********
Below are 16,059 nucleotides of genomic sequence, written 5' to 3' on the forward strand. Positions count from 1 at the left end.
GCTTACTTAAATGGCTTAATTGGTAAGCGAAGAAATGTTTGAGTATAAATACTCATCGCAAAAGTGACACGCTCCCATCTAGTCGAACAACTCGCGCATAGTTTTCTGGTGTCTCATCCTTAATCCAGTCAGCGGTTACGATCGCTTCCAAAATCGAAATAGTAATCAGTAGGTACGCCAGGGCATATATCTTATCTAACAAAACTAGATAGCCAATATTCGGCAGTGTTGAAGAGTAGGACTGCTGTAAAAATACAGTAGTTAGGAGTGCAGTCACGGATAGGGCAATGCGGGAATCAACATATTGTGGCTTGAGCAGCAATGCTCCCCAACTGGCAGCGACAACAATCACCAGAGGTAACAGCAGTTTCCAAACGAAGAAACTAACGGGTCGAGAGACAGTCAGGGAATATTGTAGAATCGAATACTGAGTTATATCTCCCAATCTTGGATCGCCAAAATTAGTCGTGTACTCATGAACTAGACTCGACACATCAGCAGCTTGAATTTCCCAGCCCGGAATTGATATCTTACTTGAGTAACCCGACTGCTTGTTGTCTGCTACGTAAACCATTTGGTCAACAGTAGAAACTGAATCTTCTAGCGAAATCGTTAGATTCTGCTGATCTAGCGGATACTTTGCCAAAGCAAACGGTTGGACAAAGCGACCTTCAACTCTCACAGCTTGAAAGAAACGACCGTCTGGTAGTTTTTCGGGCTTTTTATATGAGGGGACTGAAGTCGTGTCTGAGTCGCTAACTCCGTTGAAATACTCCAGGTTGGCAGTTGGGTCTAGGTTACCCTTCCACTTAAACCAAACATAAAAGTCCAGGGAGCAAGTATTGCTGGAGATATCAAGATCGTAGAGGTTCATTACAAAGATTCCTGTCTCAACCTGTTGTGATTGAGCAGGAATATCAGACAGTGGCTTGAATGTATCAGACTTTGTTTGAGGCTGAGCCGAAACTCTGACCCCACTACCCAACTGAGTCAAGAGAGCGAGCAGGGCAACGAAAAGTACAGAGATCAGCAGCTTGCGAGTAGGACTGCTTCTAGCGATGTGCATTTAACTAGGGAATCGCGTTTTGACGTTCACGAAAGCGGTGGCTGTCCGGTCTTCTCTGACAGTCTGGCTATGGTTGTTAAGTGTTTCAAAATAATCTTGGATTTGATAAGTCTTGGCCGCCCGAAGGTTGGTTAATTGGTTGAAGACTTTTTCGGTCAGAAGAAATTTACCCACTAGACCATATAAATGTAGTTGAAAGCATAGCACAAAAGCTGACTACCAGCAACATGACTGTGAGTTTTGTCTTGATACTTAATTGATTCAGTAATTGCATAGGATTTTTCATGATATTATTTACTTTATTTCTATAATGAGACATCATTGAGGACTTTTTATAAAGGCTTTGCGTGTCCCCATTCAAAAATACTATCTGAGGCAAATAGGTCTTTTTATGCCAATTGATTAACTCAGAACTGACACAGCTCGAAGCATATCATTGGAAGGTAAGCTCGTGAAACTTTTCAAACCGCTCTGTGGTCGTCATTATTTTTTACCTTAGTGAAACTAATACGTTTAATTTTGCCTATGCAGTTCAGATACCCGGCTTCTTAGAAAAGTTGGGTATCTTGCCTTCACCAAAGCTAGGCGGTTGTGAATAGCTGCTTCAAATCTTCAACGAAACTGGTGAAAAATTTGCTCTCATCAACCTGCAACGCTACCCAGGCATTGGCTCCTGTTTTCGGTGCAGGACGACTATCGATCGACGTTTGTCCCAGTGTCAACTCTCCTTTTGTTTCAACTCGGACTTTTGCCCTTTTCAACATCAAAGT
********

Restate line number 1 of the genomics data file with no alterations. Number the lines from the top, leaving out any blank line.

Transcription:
Below are 16,059 nucleotides of genomic sequence, written 5' to 3' on the forward strand. Positions count from 1 at the left end.